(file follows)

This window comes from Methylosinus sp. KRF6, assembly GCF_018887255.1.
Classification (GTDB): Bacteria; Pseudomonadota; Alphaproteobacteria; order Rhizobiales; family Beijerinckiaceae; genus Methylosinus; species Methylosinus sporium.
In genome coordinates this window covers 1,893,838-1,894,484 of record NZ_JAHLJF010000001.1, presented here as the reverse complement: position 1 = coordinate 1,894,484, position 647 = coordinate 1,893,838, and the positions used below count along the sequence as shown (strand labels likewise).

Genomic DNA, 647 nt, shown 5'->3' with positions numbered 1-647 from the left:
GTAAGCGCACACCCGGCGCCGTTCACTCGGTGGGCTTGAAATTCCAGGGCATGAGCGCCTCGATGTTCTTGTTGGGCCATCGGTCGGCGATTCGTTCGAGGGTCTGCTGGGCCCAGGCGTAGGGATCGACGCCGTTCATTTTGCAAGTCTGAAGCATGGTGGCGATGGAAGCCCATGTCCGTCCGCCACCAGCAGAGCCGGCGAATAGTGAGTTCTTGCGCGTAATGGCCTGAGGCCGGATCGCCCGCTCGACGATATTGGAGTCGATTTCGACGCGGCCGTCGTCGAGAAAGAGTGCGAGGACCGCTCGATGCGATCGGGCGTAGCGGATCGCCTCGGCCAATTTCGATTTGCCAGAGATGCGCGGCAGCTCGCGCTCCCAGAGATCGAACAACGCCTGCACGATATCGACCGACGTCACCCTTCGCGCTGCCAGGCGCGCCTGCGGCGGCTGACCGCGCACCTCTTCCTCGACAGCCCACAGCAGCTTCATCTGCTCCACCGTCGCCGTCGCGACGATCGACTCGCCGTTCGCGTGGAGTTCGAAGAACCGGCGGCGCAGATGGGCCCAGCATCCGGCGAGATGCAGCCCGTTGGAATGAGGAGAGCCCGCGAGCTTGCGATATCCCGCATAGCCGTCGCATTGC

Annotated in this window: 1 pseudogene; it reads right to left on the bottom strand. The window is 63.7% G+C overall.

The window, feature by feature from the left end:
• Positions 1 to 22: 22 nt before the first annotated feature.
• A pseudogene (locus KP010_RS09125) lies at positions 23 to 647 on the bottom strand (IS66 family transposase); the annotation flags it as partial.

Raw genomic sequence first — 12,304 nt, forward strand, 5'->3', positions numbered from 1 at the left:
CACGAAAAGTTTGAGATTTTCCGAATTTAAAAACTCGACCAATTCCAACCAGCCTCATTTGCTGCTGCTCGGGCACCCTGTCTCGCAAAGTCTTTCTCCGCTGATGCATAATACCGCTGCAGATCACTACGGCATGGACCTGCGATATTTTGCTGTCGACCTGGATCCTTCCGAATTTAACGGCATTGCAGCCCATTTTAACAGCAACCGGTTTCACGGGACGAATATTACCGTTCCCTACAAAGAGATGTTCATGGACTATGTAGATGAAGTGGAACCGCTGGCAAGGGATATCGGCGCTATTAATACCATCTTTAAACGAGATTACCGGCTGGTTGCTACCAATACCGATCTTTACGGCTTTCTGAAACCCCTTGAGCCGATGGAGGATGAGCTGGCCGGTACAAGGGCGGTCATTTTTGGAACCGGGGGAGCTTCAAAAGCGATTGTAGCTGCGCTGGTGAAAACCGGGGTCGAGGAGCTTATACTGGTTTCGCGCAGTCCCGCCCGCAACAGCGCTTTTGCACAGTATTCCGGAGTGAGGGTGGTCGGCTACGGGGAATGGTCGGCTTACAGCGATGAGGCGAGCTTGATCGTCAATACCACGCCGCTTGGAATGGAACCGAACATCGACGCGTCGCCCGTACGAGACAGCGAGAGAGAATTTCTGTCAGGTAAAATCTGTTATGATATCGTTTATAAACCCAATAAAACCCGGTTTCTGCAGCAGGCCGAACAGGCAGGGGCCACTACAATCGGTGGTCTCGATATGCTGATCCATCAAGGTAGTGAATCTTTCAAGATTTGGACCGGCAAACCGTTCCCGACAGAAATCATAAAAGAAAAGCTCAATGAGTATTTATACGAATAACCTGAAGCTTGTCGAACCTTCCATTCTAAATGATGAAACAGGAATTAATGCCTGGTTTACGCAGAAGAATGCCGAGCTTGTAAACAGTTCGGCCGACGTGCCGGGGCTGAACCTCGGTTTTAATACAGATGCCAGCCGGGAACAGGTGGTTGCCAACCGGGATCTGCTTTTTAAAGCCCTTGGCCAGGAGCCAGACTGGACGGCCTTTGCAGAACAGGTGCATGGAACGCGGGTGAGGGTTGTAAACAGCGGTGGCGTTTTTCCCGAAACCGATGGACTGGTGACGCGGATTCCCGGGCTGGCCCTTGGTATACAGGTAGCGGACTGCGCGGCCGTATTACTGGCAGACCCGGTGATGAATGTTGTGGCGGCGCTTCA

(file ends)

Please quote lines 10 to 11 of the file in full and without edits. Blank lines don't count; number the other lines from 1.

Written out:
Raw genomic sequence first — 12,304 nt, forward strand, 5'->3', positions numbered from 1 at the left:
CACGAAAAGTTTGAGATTTTCCGAATTTAAAAACTCGACCAATTCCAACCAGCCTCATTTGCTGCTGCTCGGGCACCCTGTCTCGCAAAGTCTTTCTCCGCTGATGCATAATACCGCTGCAGATCACTACGGCATGGACCTGCGATATTTTGCTGTCGACCTGGATCCTTCCGAATTTAACGGCATTGCAGCCCATTTTAACAGCAACCGGTTTCACGGGACGAATATTACCGTTCCCTACAAAGAGATGTTCATGGACTATGTAGATGAAGTGGAACCGCTGGCAAGGGATATCGGCGCTATTAATACCATCTTTAAACGAGATTACCGGCTGGTTGCTACCAATACCGATCTTTACGGCTTTCTGAAACCCCTTGAGCCGATGGAGGATGAGCTGGCCGGTACAAGGGCGGTCATTTTTGGAACCGGGGGAGCTTCAAAAGCGATTGTAGCTGCGCTGGTGAAAACCGGGGTCGAGGAGCTTATACTGGTTTCGCGCAGTCCCGCCCGCAACAGCGCTTTTGCACAGTATTCCGGAGTGAGGGTGGTCGGCTACGGGGAATGGTCGGCTTACAGCGATGAGGCGAGCTTGATCGTCAATACCACGCCGCTTGGAATGGAACCGAACATCGACGCGTCGCCCGTACGAGACAGCGAGAGAGAATTTCTGTCAGGTAAAATCTGTTATGATATCGTTTATAAACCCAATAAAACCCGGTTTCTGCAGCAGGCCGAACAGGCAGGGGCCACTACAATCGGTGGTCTCGATATGCTGATCCATCAAGGTAGTGAATCTTTCAAGATTTGGACCGGCAAACCGTTCCCGACAGAAATCATAAAAGAAAAGCTCAATGAGTATTTATACGAATAACCTGAAGCTTGTCGAACCTTCCATTCTAAATGATGAAACAGGAATTAATGCCTGGTTTACGCAGAAGAATGCCGAGCTTGTAAACAGTTCGGCCGACGTGCCGGGGCTGAACCTCGGTTTTAATACAGATGCCAGCCGGGAACAGGTGGTTGCCAACCGGGATCTGCTTTTTAAAGCCCTTGGCCAGGAGCCAGACTGGACGGCCTTTGCAGAACAGGTGCATGGAACGCGGGTGAGGGTTGTAAACAGCGGTGGCGTTTTTCCCGAAACCGATGGACTGGTGACGCGGATTCCCGGGCTGGCCCTTGGTATACAGGTAGCGGACTGCGCGGCCGTATTACTGGCAGACCCGGTGATGAATGTTGTGGCGGCGCTTCA